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But of course there wasn’t much in the way of beans to spill. Clay told Rachel, more or less, what Vera had sent him, and they parsed it out and came up with the Rachel pronouncement that “she clearly is hot for you. But she isn’t sure where it’s going.”

“Well, it’s fair to say that I’m hot for her too,” said Clay, “but I’m not sure where this is going.”

“Well, there you are,” said Rachel. “You’re a good match.”

Clay trudged a little further over the surface ice. He stopped, looking down into a night-dark valley, the orange light off the planet reflecting in the greenish ice. Rachel came and stood next to him.

“It’s going to be weird,” he said.

“Clay,” she said, “what part of we’re in another solar system is evading you?”

“The part,” said Clay, “where I haven’t been out of my vac suit in like fifty days—or is it sixty? Fortunately it cleans me as I sleep.”

“And then you eat and drink what it took off you. Yup. Going to be weird.” They walked a little further. “You know what would be weirder?”

“What?”

“If you were having a relationship with Natasha. Or me, actually. Think about it. Here we are, we’ve spent the last three weeks or whatever basically doing everything but sleep and pee together, and we can’t get outside our own suits. Could you imagine if that was Santos you were hanging around with? Holding hands would be a bit stilted, don’t you think?”

“Kissing could be downright dangerous,” he said, and she agreed, and they trudged along checking sensors they had planted, making sure the algae were none the worse for wear, and thinking about the impossibility of things.

It was another week still before the three armored freighters assumed their position in an orbital slot around 55 Cancri A. Even before they got into their orbit, Alpha Wing was coming out to meet them: Beta was still only about halfway back from the dwarf.

Clay was following Natasha into the bay of the Tasmania when he had a moment of panic. Vera was going to be aboard, and in moments he would be facing her, no vac suit. But the moment was delayed, of course, because Vera was actually aboard the Corsica, the freighter run by skipper and known butthead Rob Macdonald. Instead, Captain Kalkar, Navigator Irah Chontz, Chief Mechanic Patricia “Padfoot” Hixon and 2nd Engineer and self-appointed quartermaster Jack Dott met the four fighters in the little “SCEP bay.”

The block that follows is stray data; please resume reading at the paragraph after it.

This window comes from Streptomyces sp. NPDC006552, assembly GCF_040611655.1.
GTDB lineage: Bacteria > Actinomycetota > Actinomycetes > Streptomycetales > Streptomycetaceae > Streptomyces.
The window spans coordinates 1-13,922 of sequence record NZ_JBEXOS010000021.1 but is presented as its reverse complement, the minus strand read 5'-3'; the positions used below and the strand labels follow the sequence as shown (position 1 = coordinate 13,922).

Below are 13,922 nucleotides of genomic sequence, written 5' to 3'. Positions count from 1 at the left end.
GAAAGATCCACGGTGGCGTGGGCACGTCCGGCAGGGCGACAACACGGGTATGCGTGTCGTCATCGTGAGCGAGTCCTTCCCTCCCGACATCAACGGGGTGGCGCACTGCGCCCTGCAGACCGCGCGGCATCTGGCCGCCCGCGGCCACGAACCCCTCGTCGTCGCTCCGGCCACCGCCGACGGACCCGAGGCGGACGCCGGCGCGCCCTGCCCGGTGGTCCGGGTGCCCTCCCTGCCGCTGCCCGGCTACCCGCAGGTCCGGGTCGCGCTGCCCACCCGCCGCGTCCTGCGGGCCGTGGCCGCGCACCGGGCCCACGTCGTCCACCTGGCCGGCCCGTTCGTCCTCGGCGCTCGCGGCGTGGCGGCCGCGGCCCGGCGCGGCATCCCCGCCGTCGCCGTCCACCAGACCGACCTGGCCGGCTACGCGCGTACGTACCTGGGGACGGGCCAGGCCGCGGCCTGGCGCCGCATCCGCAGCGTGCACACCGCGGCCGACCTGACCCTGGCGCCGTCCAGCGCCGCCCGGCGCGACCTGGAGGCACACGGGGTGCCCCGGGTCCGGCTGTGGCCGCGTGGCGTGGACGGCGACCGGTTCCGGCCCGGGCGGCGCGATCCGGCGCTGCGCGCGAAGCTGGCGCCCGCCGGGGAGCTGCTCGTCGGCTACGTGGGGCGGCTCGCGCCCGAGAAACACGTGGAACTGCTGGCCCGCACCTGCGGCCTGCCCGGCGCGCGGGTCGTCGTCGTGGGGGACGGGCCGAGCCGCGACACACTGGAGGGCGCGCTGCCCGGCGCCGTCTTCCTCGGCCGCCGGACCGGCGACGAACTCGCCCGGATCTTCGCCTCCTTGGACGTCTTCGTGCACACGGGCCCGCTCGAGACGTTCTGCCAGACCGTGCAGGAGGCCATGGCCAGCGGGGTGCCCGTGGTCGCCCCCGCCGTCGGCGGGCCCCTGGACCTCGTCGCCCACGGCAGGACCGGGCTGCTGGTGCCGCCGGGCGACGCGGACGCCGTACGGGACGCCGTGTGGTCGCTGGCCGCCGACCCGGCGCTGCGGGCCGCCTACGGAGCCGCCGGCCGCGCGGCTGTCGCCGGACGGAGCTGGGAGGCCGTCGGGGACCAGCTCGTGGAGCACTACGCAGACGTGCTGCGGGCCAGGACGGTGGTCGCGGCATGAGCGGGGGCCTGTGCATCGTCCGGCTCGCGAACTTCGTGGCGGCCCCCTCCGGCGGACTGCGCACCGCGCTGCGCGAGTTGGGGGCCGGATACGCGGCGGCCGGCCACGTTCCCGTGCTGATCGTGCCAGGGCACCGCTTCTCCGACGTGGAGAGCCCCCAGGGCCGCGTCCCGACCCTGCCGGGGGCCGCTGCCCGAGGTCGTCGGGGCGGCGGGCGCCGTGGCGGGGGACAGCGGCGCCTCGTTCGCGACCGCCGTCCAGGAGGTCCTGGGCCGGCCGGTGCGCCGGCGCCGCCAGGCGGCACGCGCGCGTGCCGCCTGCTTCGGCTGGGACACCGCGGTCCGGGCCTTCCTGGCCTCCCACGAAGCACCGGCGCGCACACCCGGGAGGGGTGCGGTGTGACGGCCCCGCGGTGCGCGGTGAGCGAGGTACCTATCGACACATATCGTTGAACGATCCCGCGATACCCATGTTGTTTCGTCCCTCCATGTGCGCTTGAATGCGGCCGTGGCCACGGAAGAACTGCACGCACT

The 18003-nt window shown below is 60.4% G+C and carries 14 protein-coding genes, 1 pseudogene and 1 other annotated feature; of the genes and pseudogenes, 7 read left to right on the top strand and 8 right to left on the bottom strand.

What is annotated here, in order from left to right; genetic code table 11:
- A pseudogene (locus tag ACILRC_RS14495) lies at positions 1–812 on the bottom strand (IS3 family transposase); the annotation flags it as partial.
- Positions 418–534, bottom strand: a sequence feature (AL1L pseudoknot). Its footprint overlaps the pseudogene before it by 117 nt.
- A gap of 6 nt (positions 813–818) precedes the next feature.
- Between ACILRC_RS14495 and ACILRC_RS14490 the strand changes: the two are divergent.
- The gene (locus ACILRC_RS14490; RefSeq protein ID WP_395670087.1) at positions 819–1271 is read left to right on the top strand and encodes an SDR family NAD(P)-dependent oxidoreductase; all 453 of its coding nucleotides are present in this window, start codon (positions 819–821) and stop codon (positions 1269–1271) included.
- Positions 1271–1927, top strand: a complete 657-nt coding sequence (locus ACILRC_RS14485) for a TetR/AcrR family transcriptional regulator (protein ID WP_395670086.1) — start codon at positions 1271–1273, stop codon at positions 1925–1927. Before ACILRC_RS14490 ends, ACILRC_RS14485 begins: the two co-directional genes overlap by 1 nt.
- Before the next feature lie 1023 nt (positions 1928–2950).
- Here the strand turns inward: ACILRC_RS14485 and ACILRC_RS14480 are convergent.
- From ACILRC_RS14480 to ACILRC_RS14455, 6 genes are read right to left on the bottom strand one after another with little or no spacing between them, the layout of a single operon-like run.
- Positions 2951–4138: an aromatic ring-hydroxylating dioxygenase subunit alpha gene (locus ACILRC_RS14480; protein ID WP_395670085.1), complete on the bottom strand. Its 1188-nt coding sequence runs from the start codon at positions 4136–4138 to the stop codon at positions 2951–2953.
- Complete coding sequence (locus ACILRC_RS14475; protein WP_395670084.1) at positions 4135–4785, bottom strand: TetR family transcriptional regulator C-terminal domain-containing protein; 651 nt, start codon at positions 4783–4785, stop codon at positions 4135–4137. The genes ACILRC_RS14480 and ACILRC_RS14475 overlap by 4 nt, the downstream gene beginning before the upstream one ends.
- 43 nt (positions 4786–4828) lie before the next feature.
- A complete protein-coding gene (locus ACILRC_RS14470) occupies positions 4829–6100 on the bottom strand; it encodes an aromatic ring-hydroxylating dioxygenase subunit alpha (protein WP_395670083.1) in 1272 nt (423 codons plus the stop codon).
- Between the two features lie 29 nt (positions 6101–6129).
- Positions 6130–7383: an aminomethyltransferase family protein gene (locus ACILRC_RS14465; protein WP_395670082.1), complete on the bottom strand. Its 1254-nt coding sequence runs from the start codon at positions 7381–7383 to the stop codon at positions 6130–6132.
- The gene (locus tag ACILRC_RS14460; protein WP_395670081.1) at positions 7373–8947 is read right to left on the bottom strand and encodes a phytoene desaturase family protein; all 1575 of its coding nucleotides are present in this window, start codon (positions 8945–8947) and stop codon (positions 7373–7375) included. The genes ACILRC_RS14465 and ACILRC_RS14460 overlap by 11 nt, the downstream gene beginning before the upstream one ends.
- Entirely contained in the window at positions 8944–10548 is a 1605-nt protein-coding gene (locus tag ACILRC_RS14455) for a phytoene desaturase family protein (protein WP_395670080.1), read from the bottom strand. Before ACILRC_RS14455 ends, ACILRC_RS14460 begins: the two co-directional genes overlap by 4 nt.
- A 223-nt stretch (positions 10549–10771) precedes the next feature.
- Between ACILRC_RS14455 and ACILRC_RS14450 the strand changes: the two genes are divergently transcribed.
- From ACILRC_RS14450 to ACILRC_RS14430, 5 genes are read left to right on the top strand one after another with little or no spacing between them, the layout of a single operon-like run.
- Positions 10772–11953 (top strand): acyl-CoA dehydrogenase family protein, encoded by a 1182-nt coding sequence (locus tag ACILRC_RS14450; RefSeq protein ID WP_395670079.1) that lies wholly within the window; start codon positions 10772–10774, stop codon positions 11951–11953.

“Miz Park,” said Kalkar. “Mr Dott will show your wing to their very roomy cabins. Padfoot will be running checkups on the pods. Is this satisfactory?”

“It is, Skipper,” said Su Park.

They looked at Rachel, Natasha and Clay, who were stretching and shaking out their legs as they held onto metal bars in the weightless bay. The bars had an official name, but everyone called them sashay bars, and soon the pilots were sashaying out of the bay, down a hall, turning down another hall, all the way to their quarters, perhaps twelve whole meters. The quarters were essentially closed-in bunks, and they were roomy compared to the fighters. But the pilots just tossed their vac suits and their tiny bags, which was all they had for luggage, into their bunks, and then Dott was showing them to the galley.

“It’s been a while since you’ve eaten anything but your own output, right?” he asked.

“So now we get to try your output,” replied Park.

“It has to be someone’s,” he said, leading them into a small room that looked huge to them. There were four tables with four chairs each, all with seat belts. The tables had magnetic strips to hold the trays down. The whole place was decorated in a solid green, approximately the color of vomited pea soup. One supposed it had to be some color or other, and the freighter’s designers had simply chosen the one least likely to encourage the appetite. “Here’s coffee,” said Dott, “and here’s where you get your trays of food, you have some choice, either poop lasagne or poop stew, or there’s a green salad, it’s very nice, it was poop but then we grew some kelp in it. Very tasty. Anyway, the coffee’s good. Welcome aboard, commander, commandoes.”

The four members of Alpha Wing watched Jack Dott sashay out the door and into the hall, where he was already glad talking at someone else. Then they looked at each other. They went over to the coffee machine, and got it to give them decent coffee with some semblance of cream, in cups with lids and little mouth holes. They took seats but didn’t strap down and settled for floating in the vicinity of the table.

“So,” said Clay, “are we fighters or SCEPs?”

“We are fighters, of course,” said Park, “and in addition, Captain Karkal calls us fighters. I believe this is because Irah and Padfoot call us that.”

“So we operate from the Tasmania from now on?” asked Natasha.

“Until the next jump,” said Park, “assuming someone doesn’t get the clever idea of trying to farm on Algaeville.” She looked around. “So, we explore some more, we do tests for resources, you never know if there’s a source of platinum or something. Is there anything else we can accomplish before the big babies roll in?”

Natasha and Rachel smirked at Clay, who went a little pink.

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